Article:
A combined immunosuppressive regimen consisting of rituximab, cyclophosphamide, and high-dose steroid pulses, followed with azathioprine maintenance therapy, is a highly effective and relatively safe treatment for patients with type B insulin resistance, according to results published in Diabetes Care.
Type B insulin resistance is a very rare autoimmune disorder in which patients experience diabetes that is refractory to massive doses of insulin, severe hypercatabolism, hyperandrogenism, and a high death rate. In this prospective cohort study, 22 patients with type B insulin resistance were treated with rituximab, high-dose pulsed steroids, and cyclophosphamide until remission, deﬁned as the amelioration of the hyperglycemia and discontinuation of insulin and/or normalization of hyperandrogenemia. After remission, patients received maintenance therapy with azathioprine.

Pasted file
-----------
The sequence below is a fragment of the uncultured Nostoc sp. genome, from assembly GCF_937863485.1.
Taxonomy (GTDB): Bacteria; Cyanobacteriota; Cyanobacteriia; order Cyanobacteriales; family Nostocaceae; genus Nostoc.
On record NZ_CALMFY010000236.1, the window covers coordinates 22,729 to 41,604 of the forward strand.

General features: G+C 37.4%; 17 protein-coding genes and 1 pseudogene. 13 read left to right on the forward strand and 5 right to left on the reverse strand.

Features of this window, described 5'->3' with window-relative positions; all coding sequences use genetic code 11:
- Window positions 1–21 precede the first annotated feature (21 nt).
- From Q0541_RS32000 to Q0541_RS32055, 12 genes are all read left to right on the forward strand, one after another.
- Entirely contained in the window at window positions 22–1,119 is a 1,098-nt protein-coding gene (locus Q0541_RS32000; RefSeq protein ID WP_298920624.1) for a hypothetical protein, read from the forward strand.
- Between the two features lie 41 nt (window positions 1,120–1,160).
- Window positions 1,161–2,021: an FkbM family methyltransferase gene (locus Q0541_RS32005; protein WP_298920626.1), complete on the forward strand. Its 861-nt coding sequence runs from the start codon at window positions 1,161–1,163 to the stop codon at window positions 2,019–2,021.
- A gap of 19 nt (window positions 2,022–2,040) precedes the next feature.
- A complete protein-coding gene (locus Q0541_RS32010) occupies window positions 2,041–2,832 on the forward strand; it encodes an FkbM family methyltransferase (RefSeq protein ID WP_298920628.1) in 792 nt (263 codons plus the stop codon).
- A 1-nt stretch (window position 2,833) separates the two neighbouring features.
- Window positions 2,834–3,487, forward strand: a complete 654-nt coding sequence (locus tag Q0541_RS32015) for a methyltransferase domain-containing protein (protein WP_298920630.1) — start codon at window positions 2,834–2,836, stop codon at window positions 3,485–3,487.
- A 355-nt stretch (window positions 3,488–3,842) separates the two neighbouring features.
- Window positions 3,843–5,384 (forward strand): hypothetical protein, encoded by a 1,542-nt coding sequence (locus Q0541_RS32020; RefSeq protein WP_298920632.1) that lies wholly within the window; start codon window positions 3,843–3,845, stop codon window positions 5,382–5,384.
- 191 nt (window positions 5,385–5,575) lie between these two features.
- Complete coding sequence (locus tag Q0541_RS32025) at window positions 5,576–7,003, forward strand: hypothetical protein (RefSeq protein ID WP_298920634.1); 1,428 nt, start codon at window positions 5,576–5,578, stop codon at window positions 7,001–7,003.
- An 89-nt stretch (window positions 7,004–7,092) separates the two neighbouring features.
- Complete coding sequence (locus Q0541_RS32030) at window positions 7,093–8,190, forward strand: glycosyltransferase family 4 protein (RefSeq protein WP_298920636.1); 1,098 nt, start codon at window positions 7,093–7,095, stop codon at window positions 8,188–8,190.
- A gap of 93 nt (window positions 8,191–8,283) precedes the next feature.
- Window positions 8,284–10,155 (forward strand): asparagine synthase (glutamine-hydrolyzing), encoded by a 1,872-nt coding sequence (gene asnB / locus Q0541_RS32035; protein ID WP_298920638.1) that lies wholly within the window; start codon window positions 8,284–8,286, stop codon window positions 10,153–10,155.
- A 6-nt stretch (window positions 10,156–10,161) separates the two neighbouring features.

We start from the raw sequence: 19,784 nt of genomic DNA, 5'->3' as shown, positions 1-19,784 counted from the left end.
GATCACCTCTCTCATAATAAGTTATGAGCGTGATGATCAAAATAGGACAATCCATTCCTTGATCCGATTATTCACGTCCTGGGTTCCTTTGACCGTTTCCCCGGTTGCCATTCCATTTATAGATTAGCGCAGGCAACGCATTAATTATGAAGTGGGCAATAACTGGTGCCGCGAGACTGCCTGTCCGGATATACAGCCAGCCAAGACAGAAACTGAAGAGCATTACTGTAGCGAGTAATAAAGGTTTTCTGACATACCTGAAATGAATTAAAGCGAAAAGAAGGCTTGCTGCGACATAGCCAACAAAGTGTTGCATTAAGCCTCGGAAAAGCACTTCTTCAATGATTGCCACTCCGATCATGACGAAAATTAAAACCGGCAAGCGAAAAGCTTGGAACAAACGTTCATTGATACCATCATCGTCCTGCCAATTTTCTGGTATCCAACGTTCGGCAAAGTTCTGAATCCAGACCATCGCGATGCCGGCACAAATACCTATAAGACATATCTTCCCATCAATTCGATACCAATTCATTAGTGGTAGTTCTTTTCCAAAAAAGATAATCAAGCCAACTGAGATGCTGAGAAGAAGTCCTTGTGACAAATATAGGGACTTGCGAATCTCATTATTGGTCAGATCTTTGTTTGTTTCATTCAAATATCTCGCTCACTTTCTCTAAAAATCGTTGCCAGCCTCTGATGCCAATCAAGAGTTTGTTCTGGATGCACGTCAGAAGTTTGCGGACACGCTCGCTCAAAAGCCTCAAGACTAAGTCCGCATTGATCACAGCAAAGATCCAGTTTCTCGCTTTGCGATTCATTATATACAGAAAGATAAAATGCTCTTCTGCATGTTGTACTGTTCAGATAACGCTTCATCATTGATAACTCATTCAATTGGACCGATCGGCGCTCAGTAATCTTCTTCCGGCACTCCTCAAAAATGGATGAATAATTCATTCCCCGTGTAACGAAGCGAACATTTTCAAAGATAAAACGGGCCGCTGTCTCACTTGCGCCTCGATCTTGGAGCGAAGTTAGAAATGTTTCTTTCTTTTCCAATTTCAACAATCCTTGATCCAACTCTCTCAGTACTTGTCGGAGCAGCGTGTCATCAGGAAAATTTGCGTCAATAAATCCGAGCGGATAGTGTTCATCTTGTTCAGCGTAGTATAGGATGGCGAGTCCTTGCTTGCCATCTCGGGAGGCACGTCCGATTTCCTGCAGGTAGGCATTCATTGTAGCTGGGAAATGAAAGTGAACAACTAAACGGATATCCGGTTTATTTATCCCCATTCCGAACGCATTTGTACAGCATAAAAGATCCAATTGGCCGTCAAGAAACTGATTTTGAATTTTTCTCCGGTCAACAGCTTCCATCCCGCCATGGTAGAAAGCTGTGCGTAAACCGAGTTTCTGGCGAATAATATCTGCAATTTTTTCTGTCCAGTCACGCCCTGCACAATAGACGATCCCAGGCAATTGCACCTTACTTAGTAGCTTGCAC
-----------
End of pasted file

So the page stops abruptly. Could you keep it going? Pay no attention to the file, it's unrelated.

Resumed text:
The efficacy of the combination regimen was compared against a historical control cohort of 29 patients treated with plasmapheresis or single-agent immunosuppression. Combination immunosuppressive therapy was associated with a signiﬁcantly higher remission rate of 86.4% (19 of 22 patients) vs 41.4% (12 of 29 patients; P =.001), which was achieved after a signiﬁcantly shorter treatment duration of 5 (interquartile range, 4-6.3) vs 30 (interquartile range, 10-44) months of single-agent therapy (P =.004). Of importance, treatment with combination therapy resulted in 0% mortality vs 44.8% (13 of 29 patients) mortality in the single-agent control group (P =.0002), monitored for a similar period of time (P =.27).
“This treatment has changed the natural history of this disease, from 54% mortality to a curable form of diabetes and should be recommended in this group of patients,” stated the researchers.
Klubo-Gwiezdzinska J, Lange M, Cochran E, et al. Combined Immunosuppressive therapy induces remission in patients with severe type b insulin resistance: a prospective cohort study. Diabetes Care. 2018;41:dc180884.